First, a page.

November 29, 2012
You can say it has always been at the heart of Candace Brunette’s academic and professional lives.
“I have a lot of diverse experiences, but the centre has always remained working with Aboriginal communities. And it has evolved, over the last decade, to focus in on Aboriginal education,” said Brunette, who recently joined Western as its new Indigenous services coordinator.
A Mushkego Cree, Brunette comes to Western from the Thames Valley District School Board, where she worked as its first-ever Aboriginal education advisor. While there, she established the First Nations Metis and Inuit (FNMI) Student Achievement Committee as well as a FNMI Parent Involvement Committee. She was instrumental in strengthening the board’s relationships with local FNMI communities.
While pursuing a degree in Aboriginal Studies at the University of Toronto, Brunette also worked in the banking sector as a diversity and planning liaison, recruiting and retaining Aboriginal employees. Shortly after, she took a post as a recruitment officer with the First Nations House at the university, later completing an MA in Education, focusing on Aboriginal arts and community, at the Ontario Institute for Studies in Education.
“The No. 1 challenge when working with Aboriginal people is to develop trust. For very real and justified reasons, there’s a lack of trust among many, not all, Aboriginal communities and people. You need to start with developing that relationship and that’s getting people at the table. Sometimes, that means just hearing where people are coming form and hearing the needs and priorities and concerns of community members,” Brunette explained.
“There are many responsibilities that boards of education have, like universities, in closing the gap in Aboriginal student achievement, in developing relationships with aboriginal communities, engaging aboriginal communities and building confidence,” she added.
Since 2010, there has been a 38.2 per cent increase in Indigenous students at Western; since 2005, that number has been 115 per cent. Today, there are 387 Indigenous students enrolled at the university, and, according to Gail Hutchinson, director of the Student Development Centre, Western is above the provincial average in Indigenous student enrollment.
At Western, Brunette said, a strong foundation has been laid in connecting with FNMI students and communities, providing space and developing outreach programs. She is thrilled to take up the torch and continue the work, she said.
Brunette’s position came into existence nearly 20 years ago, charged with the responsibility of increasing the Indigenous population at Western and increasing awareness of the culture of Canada and its Indigenous people, Hutchinson explained. Since 1995, the post evolved from a half-time position with an office to a full-time position in a student-oriented cultural centre on campus, with various faculties, groups, outreach programs and initiatives working to increase and support the Indigenous population in the campus community.
“I just see that there’s a lot of potential for transformation and bringing Indigenous knowledge and consciousness to the context of academe. Academe is all about furthering our knowledge as people and I feel very strongly and believe that Indigenous knowledge has a lot to contribute to our pool of knowledge. To be part of that movement is really exciting to me. There’s a lot to build on,” Brunette noted.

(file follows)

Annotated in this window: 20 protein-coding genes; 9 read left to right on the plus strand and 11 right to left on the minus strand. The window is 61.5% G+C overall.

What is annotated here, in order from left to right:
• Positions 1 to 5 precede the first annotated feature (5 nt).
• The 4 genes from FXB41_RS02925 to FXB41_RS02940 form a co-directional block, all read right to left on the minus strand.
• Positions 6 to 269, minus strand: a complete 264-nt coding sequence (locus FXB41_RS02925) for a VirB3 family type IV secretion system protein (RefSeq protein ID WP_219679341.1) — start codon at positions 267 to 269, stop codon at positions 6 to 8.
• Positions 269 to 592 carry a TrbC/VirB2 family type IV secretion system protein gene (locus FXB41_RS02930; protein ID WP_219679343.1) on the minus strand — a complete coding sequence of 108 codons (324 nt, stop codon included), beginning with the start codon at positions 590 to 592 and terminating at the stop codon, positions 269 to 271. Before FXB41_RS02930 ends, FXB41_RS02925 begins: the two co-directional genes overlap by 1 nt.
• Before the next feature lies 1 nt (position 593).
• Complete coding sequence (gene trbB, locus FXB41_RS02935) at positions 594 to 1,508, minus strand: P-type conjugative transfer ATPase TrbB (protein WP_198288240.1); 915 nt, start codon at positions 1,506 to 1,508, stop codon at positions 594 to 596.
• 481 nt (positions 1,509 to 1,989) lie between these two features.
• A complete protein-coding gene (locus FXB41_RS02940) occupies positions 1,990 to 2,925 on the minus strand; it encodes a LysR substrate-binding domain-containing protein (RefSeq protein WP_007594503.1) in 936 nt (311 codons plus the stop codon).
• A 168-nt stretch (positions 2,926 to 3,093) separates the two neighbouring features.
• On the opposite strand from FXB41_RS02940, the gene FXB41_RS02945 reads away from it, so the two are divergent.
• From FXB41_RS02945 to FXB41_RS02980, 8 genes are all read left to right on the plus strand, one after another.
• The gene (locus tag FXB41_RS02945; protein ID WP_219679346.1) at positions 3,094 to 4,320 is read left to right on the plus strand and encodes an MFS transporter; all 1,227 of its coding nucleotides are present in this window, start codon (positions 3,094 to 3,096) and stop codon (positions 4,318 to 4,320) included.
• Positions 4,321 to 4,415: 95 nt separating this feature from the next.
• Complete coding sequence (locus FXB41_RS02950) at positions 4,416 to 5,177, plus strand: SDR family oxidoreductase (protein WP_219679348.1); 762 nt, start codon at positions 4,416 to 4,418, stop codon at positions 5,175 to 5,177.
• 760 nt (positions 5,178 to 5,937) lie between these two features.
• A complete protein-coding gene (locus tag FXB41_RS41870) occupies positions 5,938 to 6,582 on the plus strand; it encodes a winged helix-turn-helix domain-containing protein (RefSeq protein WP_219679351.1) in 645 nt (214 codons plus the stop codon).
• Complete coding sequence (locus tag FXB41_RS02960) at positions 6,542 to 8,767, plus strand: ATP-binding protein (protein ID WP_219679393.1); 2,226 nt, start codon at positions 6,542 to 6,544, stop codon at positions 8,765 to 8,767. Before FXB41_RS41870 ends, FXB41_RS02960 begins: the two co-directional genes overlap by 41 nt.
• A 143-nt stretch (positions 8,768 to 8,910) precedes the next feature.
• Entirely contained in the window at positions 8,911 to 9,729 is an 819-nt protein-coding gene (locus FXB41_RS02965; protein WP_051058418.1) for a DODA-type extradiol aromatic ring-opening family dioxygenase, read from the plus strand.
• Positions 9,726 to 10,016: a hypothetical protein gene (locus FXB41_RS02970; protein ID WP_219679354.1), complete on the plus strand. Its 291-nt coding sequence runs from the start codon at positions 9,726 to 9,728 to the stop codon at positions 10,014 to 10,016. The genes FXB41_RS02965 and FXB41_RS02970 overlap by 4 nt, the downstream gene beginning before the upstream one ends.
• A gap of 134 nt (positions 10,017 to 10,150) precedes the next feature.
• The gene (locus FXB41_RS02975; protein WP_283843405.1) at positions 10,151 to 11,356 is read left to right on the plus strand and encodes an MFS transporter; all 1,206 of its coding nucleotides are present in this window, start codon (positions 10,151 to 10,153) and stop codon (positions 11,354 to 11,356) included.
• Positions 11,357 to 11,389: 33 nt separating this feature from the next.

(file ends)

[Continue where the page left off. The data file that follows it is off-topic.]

Her next steps include establishing herself as the coordinator with the local community and other stakeholders as well as working with the community to determine a vision.
“We, as an educational institution, have a responsibility to ensure that Indigenous students, staff and faculty have a voice, but more than that, that all students, staff and faculty understand our shared Canadian history, understand Indigenous knowledge and the contributions it can make to major issues of contemporary society,” Brunette said.
“It’s important for Indigenous students to have a safe space, to come to feel like they belong in this big institution and to seek cultural teachings and connect with the community; that’s incredibly important to recruitment, retention and advancement,” she continued.
Western has a responsibility to engage, Brunette continued, adding she hopes the university will continue to showcase its commitment to engaging with and supporting Aboriginal students and the community on campus.
“Commitment needs to happen at the highest level in our strategic plan in order for our faculties and different services across the institution to see it as a priority. I know recruitment and retention were listed as priorities, but we need to be focusing on graduate students, we need to be hiring and transforming our curriculum,” she said. “… When we look at internationalization, I see a huge opportunity to engage with that. We talk about this international focus, but why not be considering how indigenous knowledge can support us in that?”
Brunette looks forward to working with faculties and departments to support the growing representation, retention and success of Aboriginal learners and Indigenizing learning environments to be more responsive to Indigenous knowledge, communities and students.
“It’s an exciting time to be here,” she said.